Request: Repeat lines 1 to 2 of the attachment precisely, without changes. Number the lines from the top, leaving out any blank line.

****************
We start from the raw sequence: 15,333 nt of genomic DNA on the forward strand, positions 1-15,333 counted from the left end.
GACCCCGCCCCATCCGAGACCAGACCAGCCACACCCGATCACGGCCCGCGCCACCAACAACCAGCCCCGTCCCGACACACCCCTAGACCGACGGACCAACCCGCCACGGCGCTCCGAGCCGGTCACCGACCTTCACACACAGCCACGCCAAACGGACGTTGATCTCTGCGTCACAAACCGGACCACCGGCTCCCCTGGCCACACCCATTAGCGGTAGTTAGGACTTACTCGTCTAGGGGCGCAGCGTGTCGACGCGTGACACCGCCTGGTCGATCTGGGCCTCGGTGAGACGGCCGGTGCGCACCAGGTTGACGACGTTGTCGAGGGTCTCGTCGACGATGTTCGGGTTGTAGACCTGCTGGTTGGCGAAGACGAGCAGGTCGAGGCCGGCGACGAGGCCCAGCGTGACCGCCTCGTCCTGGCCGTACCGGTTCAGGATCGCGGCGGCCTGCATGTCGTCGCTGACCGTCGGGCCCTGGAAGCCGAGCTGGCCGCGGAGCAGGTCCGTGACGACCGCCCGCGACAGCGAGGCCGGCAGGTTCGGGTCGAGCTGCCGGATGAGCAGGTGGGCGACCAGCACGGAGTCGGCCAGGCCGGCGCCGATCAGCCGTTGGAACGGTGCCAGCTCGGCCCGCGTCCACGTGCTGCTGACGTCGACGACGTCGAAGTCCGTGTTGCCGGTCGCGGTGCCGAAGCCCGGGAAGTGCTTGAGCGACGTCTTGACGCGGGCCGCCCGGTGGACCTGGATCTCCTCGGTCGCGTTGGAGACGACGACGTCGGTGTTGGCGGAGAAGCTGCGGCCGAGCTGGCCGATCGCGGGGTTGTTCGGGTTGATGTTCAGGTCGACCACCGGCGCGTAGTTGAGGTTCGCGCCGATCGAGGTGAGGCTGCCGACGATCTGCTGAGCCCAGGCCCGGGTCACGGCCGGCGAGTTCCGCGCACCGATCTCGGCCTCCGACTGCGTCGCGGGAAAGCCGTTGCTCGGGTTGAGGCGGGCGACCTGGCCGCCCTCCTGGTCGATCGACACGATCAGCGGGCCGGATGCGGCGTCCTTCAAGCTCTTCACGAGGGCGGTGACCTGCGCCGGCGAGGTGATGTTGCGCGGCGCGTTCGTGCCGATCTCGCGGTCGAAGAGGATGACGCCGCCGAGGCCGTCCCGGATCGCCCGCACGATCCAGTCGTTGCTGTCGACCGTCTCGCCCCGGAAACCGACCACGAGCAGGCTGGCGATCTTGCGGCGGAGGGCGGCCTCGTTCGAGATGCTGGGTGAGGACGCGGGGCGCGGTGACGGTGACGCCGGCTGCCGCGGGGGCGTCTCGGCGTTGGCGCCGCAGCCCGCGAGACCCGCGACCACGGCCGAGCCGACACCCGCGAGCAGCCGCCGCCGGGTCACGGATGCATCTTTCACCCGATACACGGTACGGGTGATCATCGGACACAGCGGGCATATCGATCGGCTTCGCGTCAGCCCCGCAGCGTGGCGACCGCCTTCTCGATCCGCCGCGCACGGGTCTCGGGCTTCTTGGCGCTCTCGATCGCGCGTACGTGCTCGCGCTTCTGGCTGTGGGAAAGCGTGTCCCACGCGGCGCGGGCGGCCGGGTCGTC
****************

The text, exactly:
We start from the raw sequence: 15,333 nt of genomic DNA on the forward strand, positions 1-15,333 counted from the left end.
GACCCCGCCCCATCCGAGACCAGACCAGCCACACCCGATCACGGCCCGCGCCACCAACAACCAGCCCCGTCCCGACACACCCCTAGACCGACGGACCAACCCGCCACGGCGCTCCGAGCCGGTCACCGACCTTCACACACAGCCACGCCAAACGGACGTTGATCTCTGCGTCACAAACCGGACCACCGGCTCCCCTGGCCACACCCATTAGCGGTAGTTAGGACTTACTCGTCTAGGGGCGCAGCGTGTCGACGCGTGACACCGCCTGGTCGATCTGGGCCTCGGTGAGACGGCCGGTGCGCACCAGGTTGACGACGTTGTCGAGGGTCTCGTCGACGATGTTCGGGTTGTAGACCTGCTGGTTGGCGAAGACGAGCAGGTCGAGGCCGGCGACGAGGCCCAGCGTGACCGCCTCGTCCTGGCCGTACCGGTTCAGGATCGCGGCGGCCTGCATGTCGTCGCTGACCGTCGGGCCCTGGAAGCCGAGCTGGCCGCGGAGCAGGTCCGTGACGACCGCCCGCGACAGCGAGGCCGGCAGGTTCGGGTCGAGCTGCCGGATGAGCAGGTGGGCGACCAGCACGGAGTCGGCCAGGCCGGCGCCGATCAGCCGTTGGAACGGTGCCAGCTCGGCCCGCGTCCACGTGCTGCTGACGTCGACGACGTCGAAGTCCGTGTTGCCGGTCGCGGTGCCGAAGCCCGGGAAGTGCTTGAGCGACGTCTTGACGCGGGCCGCCCGGTGGACCTGGATCTCCTCGGTCGCGTTGGAGACGACGACGTCGGTGTTGGCGGAGAAGCTGCGGCCGAGCTGGCCGATCGCGGGGTTGTTCGGGTTGATGTTCAGGTCGACCACCGGCGCGTAGTTGAGGTTCGCGCCGATCGAGGTGAGGCTGCCGACGATCTGCTGAGCCCAGGCCCGGGTCACGGCCGGCGAGTTCCGCGCACCGATCTCGGCCTCCGACTGCGTCGCGGGAAAGCCGTTGCTCGGGTTGAGGCGGGCGACCTGGCCGCCCTCCTGGTCGATCGACACGATCAGCGGGCCGGATGCGGCGTCCTTCAAGCTCTTCACGAGGGCGGTGACCTGCGCCGGCGAGGTGATGTTGCGCGGCGCGTTCGTGCCGATCTCGCGGTCGAAGAGGATGACGCCGCCGAGGCCGTCCCGGATCGCCCGCACGATCCAGTCGTTGCTGTCGACCGTCTCGCCCCGGAAACCGACCACGAGCAGGCTGGCGATCTTGCGGCGGAGGGCGGCCTCGTTCGAGATGCTGGGTGAGGACGCGGGGCGCGGTGACGGTGACGCCGGCTGCCGCGGGGGCGTCTCGGCGTTGGCGCCGCAGCCCGCGAGACCCGCGACCACGGCCGAGCCGACACCCGCGAGCAGCCGCCGCCGGGTCACGGATGCATCTTTCACCCGATACACGGTACGGGTGATCATCGGACACAGCGGGCATATCGATCGGCTTCGCGTCAGCCCCGCAGCGTGGCGACCGCCTTCTCGATCCGCCGCGCACGGGTCTCGGGCTTCTTGGCGCTCTCGATCGCGCGTACGTGCTCGCGCTTCTGGCTGTGGGAAAGCGTGTCCCACGCGGCGCGGGCGGCCGGGTCGTC